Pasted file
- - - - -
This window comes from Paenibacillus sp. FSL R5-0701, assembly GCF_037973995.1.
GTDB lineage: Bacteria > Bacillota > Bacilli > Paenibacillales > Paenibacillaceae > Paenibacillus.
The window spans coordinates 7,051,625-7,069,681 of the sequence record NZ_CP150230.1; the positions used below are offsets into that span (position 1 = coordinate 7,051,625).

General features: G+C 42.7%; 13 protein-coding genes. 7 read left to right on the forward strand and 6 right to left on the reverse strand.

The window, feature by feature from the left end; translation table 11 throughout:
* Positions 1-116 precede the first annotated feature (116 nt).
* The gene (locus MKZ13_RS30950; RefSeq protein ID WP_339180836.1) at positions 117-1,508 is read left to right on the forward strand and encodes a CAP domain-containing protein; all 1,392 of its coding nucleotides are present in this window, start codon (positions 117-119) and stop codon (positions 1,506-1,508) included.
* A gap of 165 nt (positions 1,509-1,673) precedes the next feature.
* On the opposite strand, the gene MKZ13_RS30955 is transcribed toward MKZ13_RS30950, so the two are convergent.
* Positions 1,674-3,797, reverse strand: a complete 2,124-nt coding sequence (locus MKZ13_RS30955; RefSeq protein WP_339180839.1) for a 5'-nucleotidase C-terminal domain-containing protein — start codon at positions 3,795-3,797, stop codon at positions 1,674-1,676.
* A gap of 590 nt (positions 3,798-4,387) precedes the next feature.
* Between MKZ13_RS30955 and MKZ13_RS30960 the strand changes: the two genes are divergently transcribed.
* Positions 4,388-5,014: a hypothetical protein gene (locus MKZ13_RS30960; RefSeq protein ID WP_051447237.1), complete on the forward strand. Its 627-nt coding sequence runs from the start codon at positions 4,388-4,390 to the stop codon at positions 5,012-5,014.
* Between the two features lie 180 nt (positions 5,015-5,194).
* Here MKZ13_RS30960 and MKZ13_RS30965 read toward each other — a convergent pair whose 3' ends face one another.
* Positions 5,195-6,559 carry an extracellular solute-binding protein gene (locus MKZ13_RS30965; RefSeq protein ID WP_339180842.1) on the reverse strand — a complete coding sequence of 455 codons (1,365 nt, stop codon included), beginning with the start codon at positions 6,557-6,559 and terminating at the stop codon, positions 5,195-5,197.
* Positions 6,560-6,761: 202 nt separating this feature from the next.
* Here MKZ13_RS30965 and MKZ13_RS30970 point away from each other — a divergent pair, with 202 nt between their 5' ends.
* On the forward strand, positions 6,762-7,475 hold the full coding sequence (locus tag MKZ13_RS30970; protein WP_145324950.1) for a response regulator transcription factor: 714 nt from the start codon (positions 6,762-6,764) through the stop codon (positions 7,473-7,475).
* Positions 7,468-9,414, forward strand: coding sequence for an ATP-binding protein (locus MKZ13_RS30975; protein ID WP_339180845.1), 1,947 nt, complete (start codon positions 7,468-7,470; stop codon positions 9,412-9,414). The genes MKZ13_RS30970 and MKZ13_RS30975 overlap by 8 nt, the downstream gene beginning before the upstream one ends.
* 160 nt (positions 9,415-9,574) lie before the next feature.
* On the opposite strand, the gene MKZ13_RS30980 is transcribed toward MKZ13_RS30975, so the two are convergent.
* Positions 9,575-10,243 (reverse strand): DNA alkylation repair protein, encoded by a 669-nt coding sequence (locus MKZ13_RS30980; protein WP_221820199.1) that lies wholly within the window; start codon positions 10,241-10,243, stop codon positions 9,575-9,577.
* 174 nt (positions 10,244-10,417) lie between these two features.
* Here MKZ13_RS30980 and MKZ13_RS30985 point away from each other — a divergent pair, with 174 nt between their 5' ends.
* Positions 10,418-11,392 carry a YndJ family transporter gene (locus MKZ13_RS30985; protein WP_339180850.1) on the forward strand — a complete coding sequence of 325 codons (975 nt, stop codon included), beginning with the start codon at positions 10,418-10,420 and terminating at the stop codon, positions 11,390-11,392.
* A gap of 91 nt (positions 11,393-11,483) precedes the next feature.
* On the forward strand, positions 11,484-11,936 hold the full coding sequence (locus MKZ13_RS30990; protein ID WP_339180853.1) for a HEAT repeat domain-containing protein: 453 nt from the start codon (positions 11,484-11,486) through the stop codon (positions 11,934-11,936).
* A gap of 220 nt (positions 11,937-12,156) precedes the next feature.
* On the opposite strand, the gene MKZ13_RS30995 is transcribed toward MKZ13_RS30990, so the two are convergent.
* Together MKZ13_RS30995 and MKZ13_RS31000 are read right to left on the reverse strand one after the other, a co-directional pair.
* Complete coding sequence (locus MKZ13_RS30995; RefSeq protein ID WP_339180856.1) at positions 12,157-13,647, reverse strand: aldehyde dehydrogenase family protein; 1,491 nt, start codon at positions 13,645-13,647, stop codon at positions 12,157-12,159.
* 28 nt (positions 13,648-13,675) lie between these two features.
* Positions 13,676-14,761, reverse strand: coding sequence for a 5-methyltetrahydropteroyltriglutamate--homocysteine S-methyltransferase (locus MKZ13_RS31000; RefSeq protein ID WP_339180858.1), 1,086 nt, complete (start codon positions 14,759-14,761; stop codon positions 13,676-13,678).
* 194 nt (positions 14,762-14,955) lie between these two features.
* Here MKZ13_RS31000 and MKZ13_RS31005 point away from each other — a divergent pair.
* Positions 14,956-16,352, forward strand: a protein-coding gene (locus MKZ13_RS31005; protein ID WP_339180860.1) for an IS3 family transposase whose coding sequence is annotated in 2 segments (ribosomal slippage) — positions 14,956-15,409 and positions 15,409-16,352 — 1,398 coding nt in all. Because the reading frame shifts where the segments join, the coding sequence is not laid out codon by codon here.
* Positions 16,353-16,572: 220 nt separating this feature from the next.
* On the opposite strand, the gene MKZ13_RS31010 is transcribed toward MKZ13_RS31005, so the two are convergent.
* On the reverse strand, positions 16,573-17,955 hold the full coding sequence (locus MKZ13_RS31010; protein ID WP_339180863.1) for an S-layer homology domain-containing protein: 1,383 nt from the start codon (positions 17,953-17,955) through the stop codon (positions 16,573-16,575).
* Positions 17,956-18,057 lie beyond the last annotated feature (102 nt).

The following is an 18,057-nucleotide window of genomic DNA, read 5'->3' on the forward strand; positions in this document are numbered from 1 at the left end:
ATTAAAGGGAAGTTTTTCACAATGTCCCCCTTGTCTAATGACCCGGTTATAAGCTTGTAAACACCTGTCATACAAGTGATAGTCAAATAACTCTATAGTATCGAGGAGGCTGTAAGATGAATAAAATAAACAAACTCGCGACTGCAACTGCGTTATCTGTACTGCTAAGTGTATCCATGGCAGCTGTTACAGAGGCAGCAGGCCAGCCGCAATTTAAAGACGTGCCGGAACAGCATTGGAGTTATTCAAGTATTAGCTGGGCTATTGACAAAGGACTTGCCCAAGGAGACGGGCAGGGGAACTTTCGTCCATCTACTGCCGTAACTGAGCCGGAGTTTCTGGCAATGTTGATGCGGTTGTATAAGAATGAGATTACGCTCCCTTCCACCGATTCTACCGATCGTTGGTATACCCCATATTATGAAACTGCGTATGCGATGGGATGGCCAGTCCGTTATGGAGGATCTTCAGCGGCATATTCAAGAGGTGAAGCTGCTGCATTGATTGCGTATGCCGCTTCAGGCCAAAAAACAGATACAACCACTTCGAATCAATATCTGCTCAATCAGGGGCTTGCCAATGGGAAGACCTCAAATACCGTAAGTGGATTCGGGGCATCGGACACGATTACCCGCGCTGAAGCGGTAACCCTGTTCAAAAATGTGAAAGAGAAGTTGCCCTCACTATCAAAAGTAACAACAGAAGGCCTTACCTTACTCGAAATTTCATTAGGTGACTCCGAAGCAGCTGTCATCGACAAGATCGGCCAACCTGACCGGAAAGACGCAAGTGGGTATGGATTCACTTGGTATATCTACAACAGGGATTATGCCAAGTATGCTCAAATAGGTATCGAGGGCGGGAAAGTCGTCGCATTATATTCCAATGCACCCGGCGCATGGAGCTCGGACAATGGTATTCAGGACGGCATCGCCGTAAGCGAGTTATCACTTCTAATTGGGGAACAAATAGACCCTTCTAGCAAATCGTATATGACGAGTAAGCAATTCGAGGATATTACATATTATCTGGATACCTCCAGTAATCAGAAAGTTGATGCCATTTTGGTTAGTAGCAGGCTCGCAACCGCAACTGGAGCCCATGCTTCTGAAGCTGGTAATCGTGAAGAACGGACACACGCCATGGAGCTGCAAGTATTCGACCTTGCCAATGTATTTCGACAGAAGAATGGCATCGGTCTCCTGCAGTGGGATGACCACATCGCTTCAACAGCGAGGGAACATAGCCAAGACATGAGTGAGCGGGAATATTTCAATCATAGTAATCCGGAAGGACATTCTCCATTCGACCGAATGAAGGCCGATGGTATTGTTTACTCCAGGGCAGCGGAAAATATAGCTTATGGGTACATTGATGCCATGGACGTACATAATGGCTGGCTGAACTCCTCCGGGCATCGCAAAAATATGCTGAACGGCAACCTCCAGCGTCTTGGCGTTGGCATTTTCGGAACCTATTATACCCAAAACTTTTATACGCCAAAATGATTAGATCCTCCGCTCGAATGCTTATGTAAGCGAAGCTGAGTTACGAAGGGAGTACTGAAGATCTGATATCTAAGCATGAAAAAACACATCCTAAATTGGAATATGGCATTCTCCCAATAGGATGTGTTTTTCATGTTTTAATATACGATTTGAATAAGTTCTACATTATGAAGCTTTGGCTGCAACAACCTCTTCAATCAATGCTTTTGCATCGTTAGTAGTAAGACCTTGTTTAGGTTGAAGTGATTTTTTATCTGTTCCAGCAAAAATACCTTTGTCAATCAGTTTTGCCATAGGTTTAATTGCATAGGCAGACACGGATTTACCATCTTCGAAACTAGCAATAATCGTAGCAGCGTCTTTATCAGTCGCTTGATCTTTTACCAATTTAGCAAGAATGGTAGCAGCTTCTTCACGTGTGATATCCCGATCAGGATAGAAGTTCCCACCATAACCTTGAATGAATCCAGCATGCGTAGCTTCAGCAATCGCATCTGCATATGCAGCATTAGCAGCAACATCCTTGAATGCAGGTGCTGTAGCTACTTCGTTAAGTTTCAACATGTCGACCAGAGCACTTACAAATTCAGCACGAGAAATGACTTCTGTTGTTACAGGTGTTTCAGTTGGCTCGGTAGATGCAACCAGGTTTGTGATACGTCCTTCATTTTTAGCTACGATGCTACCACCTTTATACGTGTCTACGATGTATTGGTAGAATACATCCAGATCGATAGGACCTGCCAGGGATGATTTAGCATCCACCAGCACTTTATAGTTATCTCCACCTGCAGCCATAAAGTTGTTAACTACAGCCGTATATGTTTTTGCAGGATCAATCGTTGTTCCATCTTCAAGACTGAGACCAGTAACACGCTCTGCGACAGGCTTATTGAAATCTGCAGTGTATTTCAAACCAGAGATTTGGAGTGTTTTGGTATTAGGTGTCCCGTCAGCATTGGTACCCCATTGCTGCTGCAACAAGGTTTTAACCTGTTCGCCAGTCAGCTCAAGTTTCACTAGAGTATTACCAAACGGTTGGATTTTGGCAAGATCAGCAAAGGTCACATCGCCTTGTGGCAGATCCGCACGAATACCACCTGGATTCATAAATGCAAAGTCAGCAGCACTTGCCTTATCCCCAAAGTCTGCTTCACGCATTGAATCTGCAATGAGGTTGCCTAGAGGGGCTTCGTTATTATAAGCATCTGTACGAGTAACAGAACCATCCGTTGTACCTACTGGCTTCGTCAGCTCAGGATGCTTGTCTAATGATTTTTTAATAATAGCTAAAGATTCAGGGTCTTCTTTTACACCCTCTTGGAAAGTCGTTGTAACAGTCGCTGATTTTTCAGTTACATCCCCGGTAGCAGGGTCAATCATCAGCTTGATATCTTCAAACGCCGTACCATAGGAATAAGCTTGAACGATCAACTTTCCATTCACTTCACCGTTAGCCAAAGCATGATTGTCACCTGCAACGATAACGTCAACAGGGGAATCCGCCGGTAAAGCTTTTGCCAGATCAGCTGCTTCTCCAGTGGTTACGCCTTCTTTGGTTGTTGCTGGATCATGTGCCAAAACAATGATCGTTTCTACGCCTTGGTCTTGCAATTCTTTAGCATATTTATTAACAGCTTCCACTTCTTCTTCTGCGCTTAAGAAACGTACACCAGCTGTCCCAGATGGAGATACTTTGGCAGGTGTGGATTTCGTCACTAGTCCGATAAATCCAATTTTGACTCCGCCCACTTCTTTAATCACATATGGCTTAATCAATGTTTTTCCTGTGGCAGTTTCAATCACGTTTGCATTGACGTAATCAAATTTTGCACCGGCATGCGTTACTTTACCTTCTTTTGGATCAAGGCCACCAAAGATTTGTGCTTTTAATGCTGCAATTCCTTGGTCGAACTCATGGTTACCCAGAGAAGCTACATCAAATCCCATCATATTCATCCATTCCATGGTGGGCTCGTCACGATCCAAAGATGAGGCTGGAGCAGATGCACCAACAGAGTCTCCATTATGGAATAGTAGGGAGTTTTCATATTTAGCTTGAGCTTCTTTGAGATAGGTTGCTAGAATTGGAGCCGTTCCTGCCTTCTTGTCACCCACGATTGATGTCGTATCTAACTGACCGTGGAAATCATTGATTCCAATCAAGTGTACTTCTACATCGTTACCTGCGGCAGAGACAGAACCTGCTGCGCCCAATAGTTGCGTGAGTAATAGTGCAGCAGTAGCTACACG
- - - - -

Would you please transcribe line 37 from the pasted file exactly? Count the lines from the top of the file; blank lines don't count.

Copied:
* Positions 14,956-16,352, forward strand: a protein-coding gene (locus MKZ13_RS31005; protein ID WP_339180860.1) for an IS3 family transposase whose coding sequence is annotated in 2 segments (ribosomal slippage) — positions 14,956-15,409 and positions 15,409-16,352 — 1,398 coding nt in all. Because the reading frame shifts where the segments join, the coding sequence is not laid out codon by codon here.